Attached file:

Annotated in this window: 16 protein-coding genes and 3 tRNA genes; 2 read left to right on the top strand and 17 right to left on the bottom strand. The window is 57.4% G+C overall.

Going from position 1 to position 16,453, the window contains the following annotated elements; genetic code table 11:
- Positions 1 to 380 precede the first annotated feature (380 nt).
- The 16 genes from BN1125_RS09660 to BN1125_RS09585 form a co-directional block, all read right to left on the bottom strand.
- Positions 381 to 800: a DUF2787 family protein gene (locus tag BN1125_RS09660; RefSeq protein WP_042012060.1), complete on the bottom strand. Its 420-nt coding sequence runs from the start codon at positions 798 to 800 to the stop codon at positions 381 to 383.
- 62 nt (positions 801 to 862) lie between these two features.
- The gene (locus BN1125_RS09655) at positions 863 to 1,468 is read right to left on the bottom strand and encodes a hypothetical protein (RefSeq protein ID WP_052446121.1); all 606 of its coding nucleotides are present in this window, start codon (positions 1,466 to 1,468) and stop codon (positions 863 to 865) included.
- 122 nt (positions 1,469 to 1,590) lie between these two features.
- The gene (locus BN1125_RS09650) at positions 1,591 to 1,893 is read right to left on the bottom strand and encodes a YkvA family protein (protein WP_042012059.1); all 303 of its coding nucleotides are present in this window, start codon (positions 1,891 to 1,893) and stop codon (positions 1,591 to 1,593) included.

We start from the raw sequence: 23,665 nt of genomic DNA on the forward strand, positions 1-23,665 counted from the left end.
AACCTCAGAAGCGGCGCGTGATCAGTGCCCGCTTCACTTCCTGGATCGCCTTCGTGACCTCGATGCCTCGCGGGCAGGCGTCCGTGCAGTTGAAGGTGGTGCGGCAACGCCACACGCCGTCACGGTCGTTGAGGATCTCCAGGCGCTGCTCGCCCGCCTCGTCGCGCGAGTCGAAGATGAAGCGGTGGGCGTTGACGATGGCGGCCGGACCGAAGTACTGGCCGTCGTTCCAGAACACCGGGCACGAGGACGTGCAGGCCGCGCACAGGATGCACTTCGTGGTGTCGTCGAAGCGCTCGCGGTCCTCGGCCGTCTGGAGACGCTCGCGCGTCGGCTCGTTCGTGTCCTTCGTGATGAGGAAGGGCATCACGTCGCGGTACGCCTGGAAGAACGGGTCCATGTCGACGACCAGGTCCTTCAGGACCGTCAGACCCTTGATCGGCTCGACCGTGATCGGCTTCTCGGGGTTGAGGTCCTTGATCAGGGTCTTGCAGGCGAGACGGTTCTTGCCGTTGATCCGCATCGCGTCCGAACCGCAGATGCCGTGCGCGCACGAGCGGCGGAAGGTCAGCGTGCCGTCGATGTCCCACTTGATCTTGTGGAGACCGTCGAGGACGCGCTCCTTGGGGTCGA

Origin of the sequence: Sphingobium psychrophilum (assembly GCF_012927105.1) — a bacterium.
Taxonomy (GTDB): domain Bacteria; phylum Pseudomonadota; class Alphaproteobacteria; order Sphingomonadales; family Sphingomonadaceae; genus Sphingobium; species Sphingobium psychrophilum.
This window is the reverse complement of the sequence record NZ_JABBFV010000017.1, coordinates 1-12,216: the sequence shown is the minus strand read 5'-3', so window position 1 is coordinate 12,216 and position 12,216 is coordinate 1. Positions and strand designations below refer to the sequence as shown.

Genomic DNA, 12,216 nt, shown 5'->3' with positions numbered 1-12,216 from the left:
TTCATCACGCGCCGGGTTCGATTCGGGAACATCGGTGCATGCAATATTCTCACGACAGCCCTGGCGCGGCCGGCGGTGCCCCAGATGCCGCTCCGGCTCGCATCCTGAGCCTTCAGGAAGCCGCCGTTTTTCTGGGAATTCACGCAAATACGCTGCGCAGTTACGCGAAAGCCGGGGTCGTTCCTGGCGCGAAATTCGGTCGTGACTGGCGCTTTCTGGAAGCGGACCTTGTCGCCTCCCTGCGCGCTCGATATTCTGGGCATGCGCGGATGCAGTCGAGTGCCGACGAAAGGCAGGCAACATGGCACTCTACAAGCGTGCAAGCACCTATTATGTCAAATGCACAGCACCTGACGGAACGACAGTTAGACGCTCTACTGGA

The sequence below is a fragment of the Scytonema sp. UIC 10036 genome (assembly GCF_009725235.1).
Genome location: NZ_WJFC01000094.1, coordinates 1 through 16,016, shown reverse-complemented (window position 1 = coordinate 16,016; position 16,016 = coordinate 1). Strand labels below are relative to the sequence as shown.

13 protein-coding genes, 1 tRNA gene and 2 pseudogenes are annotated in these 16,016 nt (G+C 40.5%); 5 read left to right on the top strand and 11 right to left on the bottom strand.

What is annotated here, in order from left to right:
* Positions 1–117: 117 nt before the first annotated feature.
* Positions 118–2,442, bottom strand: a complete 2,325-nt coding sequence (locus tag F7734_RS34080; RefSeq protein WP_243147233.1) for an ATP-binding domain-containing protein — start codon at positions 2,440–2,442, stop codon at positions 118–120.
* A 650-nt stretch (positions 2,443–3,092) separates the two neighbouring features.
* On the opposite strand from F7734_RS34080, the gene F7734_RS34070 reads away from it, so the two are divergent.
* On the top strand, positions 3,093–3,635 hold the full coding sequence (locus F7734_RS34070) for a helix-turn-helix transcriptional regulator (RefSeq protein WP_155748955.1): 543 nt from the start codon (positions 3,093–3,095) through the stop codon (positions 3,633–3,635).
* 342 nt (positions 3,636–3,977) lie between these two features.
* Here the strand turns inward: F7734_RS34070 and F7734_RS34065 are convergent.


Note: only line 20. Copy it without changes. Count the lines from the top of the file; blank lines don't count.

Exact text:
What is annotated here, in order from left to right: